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Care homes and intermediate care

RPS publishes training resource for pharmacists redeployed to care homes

A new tool from the Royal Pharmaceutical Society will help pharmacists deployed to care homes self-assess, identify and fill gaps in their knowledge base.

RPS publishes training resource for pharmacists redeployed to care homes

Source: Science Photo Library

Pharmacists who are deployed to care homes during the COVID-19 pandemic will be able to make use of a new tool from the Royal Pharmaceutical Society

The Royal Pharmaceutical Society (RPS) has published a training resource for pharmacists and pharmacy technicians deployed to care homes during the COVID-19 pandemic. It includes a self-assessment tool, and links to learning resources and case studies, to help pharmacy professionals identify gaps in knowledge and upskill where necessary. It also includes a care home consultation and review tool to help pharmacists deliver high-priority clinical reviews, or consultations with residents and their families.

The resource emphasises that working in a care home during the pandemic may be “very challenging”, and advises pharmacy professionals to “look after yourself with the same energy as you care for your residents”.

The training resource was developed with input from bodies including NHS England, the Centre for Postgraduate Pharmacy Education, the Association of Pharmacy Technicians UK, the Primary Care Pharmacy Association, the Royal College of GPs and the Specialist Pharmacy Service.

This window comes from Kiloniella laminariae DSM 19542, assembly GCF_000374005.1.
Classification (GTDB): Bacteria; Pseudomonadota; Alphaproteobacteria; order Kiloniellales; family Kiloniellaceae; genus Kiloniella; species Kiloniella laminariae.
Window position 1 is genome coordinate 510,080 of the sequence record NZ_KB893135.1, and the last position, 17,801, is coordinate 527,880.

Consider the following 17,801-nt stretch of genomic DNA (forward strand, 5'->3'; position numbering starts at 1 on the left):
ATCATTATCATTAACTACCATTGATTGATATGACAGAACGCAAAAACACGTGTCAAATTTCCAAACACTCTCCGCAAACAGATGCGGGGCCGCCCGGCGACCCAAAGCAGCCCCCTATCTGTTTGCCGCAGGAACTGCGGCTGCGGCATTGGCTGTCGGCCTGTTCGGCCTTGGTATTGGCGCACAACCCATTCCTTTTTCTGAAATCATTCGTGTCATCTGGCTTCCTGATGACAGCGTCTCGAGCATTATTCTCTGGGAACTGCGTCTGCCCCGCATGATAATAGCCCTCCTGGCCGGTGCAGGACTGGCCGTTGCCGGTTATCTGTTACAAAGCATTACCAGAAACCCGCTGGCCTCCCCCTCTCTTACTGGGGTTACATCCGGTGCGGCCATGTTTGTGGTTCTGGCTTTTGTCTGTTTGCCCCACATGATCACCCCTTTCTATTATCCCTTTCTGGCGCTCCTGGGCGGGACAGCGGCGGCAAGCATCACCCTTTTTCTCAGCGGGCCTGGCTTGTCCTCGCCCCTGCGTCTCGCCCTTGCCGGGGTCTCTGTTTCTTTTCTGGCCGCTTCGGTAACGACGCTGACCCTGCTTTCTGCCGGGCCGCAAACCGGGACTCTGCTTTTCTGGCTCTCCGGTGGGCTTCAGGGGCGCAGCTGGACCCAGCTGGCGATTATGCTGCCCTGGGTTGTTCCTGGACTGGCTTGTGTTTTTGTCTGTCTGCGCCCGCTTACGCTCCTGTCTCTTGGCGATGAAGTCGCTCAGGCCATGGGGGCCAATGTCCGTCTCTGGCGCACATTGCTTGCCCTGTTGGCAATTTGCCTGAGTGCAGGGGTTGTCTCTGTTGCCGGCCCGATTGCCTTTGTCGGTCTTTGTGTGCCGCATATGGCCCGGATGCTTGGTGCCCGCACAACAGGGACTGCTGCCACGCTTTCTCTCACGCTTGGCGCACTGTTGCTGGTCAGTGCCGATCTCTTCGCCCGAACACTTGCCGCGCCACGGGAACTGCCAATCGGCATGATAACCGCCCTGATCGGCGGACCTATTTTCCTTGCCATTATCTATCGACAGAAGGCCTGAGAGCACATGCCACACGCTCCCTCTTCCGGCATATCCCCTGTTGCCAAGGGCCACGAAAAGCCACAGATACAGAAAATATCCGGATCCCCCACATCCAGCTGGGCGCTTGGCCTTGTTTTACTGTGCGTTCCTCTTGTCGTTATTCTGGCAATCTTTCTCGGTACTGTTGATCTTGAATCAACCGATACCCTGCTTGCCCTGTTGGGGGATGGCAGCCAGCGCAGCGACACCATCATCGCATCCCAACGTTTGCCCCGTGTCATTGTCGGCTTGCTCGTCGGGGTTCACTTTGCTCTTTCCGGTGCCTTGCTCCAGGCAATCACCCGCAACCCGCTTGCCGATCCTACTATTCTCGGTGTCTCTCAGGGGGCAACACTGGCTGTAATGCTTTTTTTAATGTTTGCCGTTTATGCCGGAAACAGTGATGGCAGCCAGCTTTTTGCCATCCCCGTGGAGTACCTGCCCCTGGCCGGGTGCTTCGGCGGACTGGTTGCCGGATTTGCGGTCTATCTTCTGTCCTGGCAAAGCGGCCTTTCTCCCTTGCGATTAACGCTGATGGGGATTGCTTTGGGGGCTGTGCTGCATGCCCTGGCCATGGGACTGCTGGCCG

In a statement accompanying the resource’s publication, the RPS said that care homes “are now at the centre of the fight against coronavirus” and that the guidance would help pharmacists to become “part of the multidisciplinary team looking after some of the most vulnerable in society”.

According to data from the Office for National Statistics, 10,636 deaths involving COVID-19 were reported in care homes between 10 April 2020 and 22 May 2020.

Citation: The Pharmaceutical Journal DOI: 10.1211/PJ.2020.20208003

Readers' comments (1)

  • Who is administering medication?

    It is important that pharmacists in care homes are aware of the qualifications and position of those administering medication to vulnerable people in care homes . The unregulated nature of healthcare assistants (HCAs) has been highlighted in studies and reports and this is an issue for patient safety, professional conduct, educational standards and defining a scope of practice . Pharmacists should know ‘Who is administering medications?’

    Several common issues associated with medicine administration errors have been highlighted including:
     Incorrect crushing or cutting of medication
    Not supervising medicines intake, particularly for residents with dementia
     Incorrect timing
     Omissions due to medicines not being available
     Wrong drug or wrong dose .
     Inhalers and liquid medicines are much more likely to give rise to medication errors than tablets or capsules
     Antibiotics may be particularly prone to errors, and missing doses can jeopardise treatment
     It has also been observed that errors are more common in the morning because there are more interruptions during the preparation and administration of medicines.
     Systems must also be in place to ensure staff administering medicines check for allergies or sensitivities, and know how important these checks are to reduce the risk of harm.

    The literature does not say anything about training HCAs in understanding prescription dose ranges. Ensuring the correct dose is administered is crucial, whether administration is done by a registered nurse ( RN) or HCA. Accountability for this rests with the delegating RN but delegation and accountability need to be well understood by RNs and HCAs.